Now, journalists well know there is almost nothing worse than mispelling someone's name in print. But it's worse to mistake one drag queen for another. Believe me, I know. At Hour magazine in the mid-90s we wrote a fabulous story about a fabulously overweight drag queen and mistook her for another heavy and fabulous drag queen. In a correction the following week, we mistook her yet again for a third drag queen. So the third week Hour ran a "Name That Drag Queen" contest. Fortunately all three drag queens weren't upset and enjoyed the publicity.

But Gazette reporter Kate Barrette should be red with shame. After all, could she not have even referred to Divers/Cité's Pride program?

One reporter who SHOULD know better is Mirror journalist Matthew Hays who, in a Divers/Cité ten-year retrospective piece that anchored the Mirror's coverage of Pride, actually wrote Divers/Cité would like "to grow and pay actual salaries (something it doesn't do now)."

Well, for starters, Divers/Cité had 12 paid staffers this summer.

The feature also gives the impression Divers/Cité was co-founded by a collective of queer activists who "met in the apartment of [CKUT radio host] John Custodio, where they mapped out a philosophy heavily indebted to feminism."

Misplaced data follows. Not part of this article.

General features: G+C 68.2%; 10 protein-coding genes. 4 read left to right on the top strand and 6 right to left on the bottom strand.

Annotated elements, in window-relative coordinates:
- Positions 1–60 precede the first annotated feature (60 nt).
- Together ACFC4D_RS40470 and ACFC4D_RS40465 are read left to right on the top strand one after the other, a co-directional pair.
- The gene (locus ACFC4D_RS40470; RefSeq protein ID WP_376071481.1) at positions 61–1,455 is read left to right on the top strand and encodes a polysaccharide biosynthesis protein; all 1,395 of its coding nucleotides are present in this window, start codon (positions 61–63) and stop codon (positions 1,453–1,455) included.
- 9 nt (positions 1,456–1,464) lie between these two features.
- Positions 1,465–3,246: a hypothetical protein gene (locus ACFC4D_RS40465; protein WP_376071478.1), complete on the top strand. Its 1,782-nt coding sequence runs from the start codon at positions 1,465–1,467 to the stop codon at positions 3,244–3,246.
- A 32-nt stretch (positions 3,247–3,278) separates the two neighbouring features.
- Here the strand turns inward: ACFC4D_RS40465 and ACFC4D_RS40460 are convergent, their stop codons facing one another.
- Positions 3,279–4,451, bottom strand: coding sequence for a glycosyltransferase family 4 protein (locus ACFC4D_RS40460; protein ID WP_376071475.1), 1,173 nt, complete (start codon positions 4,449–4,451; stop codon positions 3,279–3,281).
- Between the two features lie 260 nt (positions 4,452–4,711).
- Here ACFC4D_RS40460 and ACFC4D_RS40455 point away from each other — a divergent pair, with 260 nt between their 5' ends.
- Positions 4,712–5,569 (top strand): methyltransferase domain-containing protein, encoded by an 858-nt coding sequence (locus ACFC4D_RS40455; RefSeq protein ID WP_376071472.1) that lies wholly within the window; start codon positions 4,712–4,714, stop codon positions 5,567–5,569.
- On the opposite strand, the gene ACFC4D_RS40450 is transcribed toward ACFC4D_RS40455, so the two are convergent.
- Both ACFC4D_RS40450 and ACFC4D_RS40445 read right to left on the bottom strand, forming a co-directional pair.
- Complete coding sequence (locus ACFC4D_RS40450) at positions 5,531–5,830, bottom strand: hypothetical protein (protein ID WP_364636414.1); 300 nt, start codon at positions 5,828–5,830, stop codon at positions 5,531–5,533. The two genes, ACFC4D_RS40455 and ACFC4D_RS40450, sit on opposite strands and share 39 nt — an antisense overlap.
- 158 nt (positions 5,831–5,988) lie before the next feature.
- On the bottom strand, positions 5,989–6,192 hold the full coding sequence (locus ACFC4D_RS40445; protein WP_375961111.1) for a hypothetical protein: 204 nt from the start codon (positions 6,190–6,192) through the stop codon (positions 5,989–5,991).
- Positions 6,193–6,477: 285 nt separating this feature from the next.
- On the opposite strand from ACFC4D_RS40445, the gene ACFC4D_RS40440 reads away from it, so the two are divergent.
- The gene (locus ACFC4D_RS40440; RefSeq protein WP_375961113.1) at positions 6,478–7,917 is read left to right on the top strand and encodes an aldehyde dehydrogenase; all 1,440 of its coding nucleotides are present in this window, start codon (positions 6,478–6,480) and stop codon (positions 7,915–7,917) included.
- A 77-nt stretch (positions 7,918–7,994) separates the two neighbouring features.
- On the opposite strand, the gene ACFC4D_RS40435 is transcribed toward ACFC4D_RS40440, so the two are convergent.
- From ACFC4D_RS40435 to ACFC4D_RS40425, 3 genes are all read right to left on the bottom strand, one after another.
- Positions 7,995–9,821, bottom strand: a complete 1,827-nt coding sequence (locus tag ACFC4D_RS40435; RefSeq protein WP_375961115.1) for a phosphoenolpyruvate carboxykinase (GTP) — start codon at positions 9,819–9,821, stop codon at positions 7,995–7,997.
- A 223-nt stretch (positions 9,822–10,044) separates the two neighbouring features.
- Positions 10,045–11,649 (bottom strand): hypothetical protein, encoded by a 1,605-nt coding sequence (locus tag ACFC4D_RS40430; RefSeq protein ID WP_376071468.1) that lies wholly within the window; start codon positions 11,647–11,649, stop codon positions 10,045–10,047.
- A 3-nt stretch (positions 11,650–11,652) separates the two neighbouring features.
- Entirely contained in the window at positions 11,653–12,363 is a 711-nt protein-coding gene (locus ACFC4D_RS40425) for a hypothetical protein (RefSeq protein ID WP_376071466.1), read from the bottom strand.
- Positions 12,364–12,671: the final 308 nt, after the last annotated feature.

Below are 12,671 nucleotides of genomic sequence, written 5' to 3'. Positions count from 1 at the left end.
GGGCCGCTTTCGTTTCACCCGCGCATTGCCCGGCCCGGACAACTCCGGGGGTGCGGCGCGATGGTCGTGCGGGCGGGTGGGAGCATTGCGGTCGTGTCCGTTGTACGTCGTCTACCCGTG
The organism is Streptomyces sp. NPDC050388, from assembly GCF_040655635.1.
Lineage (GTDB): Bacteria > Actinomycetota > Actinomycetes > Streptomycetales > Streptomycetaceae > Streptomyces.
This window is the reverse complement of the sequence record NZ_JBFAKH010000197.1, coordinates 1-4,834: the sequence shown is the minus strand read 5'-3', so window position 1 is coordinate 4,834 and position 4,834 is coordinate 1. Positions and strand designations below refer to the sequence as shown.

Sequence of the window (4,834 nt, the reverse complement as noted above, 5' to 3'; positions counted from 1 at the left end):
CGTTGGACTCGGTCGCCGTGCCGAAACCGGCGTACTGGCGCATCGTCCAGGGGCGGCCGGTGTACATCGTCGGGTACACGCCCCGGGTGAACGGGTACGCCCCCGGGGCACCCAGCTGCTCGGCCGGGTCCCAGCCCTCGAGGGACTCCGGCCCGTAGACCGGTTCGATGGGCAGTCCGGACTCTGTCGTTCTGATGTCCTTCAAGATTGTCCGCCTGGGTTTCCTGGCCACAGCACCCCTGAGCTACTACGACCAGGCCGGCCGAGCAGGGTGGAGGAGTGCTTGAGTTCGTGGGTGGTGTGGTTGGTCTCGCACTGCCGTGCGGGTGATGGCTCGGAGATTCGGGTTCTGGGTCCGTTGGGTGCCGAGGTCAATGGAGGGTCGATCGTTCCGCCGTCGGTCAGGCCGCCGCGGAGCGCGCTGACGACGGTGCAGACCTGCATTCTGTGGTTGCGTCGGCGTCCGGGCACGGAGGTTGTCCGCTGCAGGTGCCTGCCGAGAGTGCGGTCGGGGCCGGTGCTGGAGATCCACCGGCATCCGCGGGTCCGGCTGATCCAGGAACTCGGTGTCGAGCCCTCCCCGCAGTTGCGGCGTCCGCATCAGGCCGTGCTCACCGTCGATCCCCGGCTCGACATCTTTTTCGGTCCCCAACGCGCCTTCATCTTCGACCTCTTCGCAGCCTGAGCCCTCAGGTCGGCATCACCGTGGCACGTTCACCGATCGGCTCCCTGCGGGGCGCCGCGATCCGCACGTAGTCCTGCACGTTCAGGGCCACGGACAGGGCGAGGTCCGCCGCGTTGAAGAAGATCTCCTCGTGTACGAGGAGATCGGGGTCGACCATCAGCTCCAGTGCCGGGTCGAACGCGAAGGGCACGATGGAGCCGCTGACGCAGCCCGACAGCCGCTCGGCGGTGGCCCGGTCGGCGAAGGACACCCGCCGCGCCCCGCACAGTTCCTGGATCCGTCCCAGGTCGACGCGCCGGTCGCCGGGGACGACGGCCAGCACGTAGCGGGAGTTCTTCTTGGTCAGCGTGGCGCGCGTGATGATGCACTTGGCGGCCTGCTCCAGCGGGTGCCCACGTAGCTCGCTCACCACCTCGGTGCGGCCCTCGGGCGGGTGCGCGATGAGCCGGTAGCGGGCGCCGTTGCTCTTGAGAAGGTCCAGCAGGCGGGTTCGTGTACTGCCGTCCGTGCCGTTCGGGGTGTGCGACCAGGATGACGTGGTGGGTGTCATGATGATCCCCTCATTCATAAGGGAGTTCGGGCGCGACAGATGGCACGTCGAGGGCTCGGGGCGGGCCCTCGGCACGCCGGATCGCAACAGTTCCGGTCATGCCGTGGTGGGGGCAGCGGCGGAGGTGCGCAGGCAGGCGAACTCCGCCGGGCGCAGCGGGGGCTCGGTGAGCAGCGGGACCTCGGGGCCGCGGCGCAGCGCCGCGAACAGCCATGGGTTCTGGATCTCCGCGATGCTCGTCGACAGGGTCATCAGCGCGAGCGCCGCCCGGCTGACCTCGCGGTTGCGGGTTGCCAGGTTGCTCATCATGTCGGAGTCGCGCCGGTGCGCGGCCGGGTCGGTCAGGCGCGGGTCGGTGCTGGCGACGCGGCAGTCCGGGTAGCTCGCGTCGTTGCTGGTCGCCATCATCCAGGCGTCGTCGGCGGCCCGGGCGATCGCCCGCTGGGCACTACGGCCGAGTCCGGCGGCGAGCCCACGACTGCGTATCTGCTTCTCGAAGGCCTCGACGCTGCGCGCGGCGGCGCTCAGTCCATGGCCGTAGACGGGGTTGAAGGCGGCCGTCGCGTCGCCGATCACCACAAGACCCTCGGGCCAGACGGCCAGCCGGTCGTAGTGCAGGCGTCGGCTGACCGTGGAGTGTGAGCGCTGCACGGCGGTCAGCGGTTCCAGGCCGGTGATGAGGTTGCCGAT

Well, it's true the mission statement was done at Custodio's place. But, make no mistake, Divers/Cité was co-founded by just two people, current head honcho Suzanne Girard and PR consultant Puelo Deir, who actually approached Girard with the idea for a Pride parade in the spring of 1993 and didn't even figure anywhere in Hays's decade retrospective.
In fact, Deir also helped come up with the Divers/Cité logo, something Hays credits only to Winnipeg graphic artist Zab (a.k.a. Elizabeth Hobart).

Another point of contention is that in the Québecois Pride movement, "sexual identity often took a backseat to linguistic identity - an intriguing irony, considering the number of famous Quebec queers who are also diehard sovereigntists, including Michel Tremblay, Robert Lepage and the late author Pierre Vallières, one of the grandfathers of the separatist movement."

That's all fine and dandy until you learn Tremblay even resisted marching in Ça Marche until a few years ago and Vallières, whom I knew in his last years, was a queer activist of long standing. Vallières founded Montreal's gay-rights Berdache magazine in the 1980s and in his final years proclaimed that federalism and separatism had both become irrelevant.
Grandfather of the separatist movement, indeed.

If anything, the journalism of the last few weeks proves once again that Quebec's gay and lesbian communities, French and English, remain as Balkanized as ever.

Richard Burnett's national queer-issues column Three Dollar Bill can be read locally in Hour magazine as well as on the web at and (click on the "issues" link and scroll down to Three Dollar Bill).